Korean American artist Olga Lah’s “Lucent Shifts” has introduced her glittering art instillation at the Don B. Huntley Gallery, the library’s fourth floor art exhibit for residing library visitors to see.

Debuting on Oct. 6, Lah’s individual piece specializes on silver reflective plastic that is both incandescent upon first glance and closer scanning.

“I think of art as like very stable, but this is more free flowing which is cool,” said Jessica Elisa Dickerson, a gallery assistant of the show.

Gallery assistant Elisa Dickerson was one of the small group of art gallery department members alongside Lah to help set up “Lucent Shifts” at the exhibit.

“Walking by them and giving them something to reflect adds a sense of movement to it so it’s kind of like it’s alive; it reminds me of water, if you think of like a river because it kind of cascades down,” said Elisa Dickerson, a fourth-year art history major and history minor student.

“Lucent Shifts’” specialty is that it gives an illusion that it is in a way an interactive piece of art due to its highly reflective nature alongside the shape and its abstract nature when compared to its surrounding environment.

Korean American artist Olga Lah’s glittering installation “Lucent Shifts” is made from recycled plastic. (Michael Uba | The Poly Post)

The Don B. Huntley Gallery, as well as the sibling W. Keith & Janet Kellogg Art Gallery that resides outside the University Library, which debuted another artist Sasha Vom Dorp’s “15.15 Hz,” is both from the same gallery staff and the same department.

The same department as in the College of Environmental Design – both collaborate together to have fresh and new artwork from students, staff and professional artists to the university.

The art gallery department celebrated its opening at the debut with a gathering of audience members, staff and the artist to showcase the artwork as well as interview the artist Lah herself.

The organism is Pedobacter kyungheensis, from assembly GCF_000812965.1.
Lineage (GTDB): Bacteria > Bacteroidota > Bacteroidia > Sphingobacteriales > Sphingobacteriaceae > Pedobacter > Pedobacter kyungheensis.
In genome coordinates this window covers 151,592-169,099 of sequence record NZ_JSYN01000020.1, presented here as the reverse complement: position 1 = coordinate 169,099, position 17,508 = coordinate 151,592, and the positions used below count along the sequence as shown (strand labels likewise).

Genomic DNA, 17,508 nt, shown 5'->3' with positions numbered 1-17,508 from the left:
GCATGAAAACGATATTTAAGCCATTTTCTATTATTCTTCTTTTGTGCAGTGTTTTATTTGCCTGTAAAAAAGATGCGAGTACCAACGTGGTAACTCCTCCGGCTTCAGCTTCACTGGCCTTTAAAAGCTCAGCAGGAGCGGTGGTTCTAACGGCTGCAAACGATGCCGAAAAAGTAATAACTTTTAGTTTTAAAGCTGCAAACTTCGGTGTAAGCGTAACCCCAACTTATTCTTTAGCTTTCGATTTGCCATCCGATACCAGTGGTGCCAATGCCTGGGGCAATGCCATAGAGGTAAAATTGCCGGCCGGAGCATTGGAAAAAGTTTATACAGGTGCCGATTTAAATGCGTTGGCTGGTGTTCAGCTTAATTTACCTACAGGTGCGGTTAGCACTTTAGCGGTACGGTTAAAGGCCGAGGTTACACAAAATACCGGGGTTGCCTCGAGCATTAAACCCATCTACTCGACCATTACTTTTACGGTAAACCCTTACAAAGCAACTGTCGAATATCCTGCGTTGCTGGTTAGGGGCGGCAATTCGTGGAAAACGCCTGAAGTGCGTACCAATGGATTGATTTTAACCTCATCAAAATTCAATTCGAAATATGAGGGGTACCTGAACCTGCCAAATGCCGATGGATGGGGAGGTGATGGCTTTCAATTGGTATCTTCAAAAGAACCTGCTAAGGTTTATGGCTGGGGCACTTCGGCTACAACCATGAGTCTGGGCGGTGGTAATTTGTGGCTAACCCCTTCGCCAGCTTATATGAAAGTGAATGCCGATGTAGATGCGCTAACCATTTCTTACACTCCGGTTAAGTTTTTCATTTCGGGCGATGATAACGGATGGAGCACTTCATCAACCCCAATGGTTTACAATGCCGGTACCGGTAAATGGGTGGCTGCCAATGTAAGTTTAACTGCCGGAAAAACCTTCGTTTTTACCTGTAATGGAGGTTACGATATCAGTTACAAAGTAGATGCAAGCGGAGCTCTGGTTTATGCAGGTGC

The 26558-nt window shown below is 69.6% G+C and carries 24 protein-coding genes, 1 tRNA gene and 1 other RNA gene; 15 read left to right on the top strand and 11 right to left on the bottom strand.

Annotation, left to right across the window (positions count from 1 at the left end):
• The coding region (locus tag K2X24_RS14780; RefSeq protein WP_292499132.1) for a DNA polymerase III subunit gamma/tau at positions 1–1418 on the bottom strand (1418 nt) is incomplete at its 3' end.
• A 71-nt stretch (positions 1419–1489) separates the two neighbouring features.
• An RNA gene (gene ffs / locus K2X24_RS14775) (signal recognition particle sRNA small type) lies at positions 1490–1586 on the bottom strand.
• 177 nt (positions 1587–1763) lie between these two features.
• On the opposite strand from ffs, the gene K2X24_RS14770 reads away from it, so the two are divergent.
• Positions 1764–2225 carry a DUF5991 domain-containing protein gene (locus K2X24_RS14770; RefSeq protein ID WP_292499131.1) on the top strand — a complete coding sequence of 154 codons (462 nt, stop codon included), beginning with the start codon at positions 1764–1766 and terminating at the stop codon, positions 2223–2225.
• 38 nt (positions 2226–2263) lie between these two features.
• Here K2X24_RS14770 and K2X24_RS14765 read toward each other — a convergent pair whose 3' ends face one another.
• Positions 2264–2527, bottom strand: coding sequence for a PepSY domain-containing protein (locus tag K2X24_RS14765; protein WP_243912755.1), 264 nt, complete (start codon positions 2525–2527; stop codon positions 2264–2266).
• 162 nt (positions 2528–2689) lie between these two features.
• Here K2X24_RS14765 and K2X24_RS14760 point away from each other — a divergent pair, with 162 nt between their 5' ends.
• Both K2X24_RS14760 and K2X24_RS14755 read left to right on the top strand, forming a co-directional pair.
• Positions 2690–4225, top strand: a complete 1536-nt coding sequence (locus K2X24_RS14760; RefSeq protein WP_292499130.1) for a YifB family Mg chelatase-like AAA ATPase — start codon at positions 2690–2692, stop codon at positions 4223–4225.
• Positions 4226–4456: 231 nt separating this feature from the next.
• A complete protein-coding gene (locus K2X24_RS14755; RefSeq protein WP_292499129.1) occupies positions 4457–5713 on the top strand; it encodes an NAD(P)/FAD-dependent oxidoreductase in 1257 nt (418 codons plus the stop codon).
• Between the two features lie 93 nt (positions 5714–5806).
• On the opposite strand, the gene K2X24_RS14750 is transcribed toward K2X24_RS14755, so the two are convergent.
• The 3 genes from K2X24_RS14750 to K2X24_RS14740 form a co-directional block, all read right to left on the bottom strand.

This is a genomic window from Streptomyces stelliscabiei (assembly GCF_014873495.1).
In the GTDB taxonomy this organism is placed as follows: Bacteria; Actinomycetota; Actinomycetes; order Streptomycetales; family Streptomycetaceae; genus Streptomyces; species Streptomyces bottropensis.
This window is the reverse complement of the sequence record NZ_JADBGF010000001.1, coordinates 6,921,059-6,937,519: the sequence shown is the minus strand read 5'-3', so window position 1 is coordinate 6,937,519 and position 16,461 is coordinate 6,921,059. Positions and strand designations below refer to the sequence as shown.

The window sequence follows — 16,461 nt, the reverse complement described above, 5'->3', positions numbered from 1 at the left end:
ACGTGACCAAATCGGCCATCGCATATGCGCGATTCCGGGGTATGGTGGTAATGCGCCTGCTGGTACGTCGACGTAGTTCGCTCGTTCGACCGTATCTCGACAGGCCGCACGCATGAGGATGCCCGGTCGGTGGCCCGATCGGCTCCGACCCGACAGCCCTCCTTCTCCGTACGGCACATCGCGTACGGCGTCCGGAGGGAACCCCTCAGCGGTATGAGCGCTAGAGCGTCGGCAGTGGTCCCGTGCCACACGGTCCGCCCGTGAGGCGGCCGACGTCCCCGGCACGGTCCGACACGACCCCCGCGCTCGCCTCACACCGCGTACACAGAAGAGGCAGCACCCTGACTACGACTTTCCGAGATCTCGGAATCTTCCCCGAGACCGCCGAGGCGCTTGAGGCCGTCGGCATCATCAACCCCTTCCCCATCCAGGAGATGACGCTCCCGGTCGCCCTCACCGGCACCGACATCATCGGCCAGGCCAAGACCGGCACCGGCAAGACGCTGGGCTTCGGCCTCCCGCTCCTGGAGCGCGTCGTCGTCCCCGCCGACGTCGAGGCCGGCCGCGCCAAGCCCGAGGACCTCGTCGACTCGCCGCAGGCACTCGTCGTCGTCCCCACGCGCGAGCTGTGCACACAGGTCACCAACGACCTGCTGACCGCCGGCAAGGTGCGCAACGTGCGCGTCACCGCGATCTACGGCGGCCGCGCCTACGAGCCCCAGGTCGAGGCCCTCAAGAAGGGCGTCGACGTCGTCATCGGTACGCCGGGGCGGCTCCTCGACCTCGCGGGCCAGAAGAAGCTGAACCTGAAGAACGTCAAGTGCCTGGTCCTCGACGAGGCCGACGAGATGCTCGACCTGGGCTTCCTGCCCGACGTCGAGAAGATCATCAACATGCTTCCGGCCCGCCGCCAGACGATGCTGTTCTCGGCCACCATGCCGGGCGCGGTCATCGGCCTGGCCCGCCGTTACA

Approaching the gallery alone will notify visitors its singular, yet gargantuan and floating structure with the fishing lines.

Despite its use of recyclable plastic, the artwork itself is akin to a gigantic floating diamond waiting to be discovered.

Visiting library students checked out the piece on the fourth floor.

Visitors of the gallery are able to donate money to the artist at the nearby box as well as write feedback and endorsements of the artist in a nearby journal.

Director and Curator Michele Cairella Fillmore applauds both Olga Lah and the Kellogg Gallery’s Sasha Vom Dorp’s “15.15 Hz,” as they both share similar themes into creating their art.

“They’re both dealing with light and space, which is a very important art movement that started in the 1970s; California was known for the Light and Space movement and both of these artist are young artists that are following in the footsteps in this style of work, so that’s what connect to exhibits at the same time,” Cairella Fillmore said.

“Lucent Shifts” opened on Oct. 6 and will continue until Dec. 6. (Michael Uba | The Poly Post)

Both artists in their respective galleries use architecture, light, space, movement and vibration to bring their artwork its renown.Lah’s “Lucent Shifts” which runs through Dec. 6, is open to everyone from 12-4 p.m. Mondays and Tuesdays, 4-8 p.m. Wednesdays and Thursdays and 12-4 p.m. Saturdays and Sundays; that is also the case for the Don B. Huntley Gallery and the W. Keith & Janet Kellogg Art Gallery.

In terms of the Kellogg Art Gallery, Sasha Vom Dorp’s “15.15 Hz,” an interactive art gallery that focuses on light and sound will end its run on Oct. 18 and will be replaced with the upcoming “Somewhere In Between,” debuting Nov. 6 and running through March 17, 2019. That exhibit will specialize in artists of multiple ethnic backgrounds.

For more information, visit the Don B. Huntley Gallery and the W. Keith & Janet Kellogg Art Gallery as well as their website at the College of Environmental Design.

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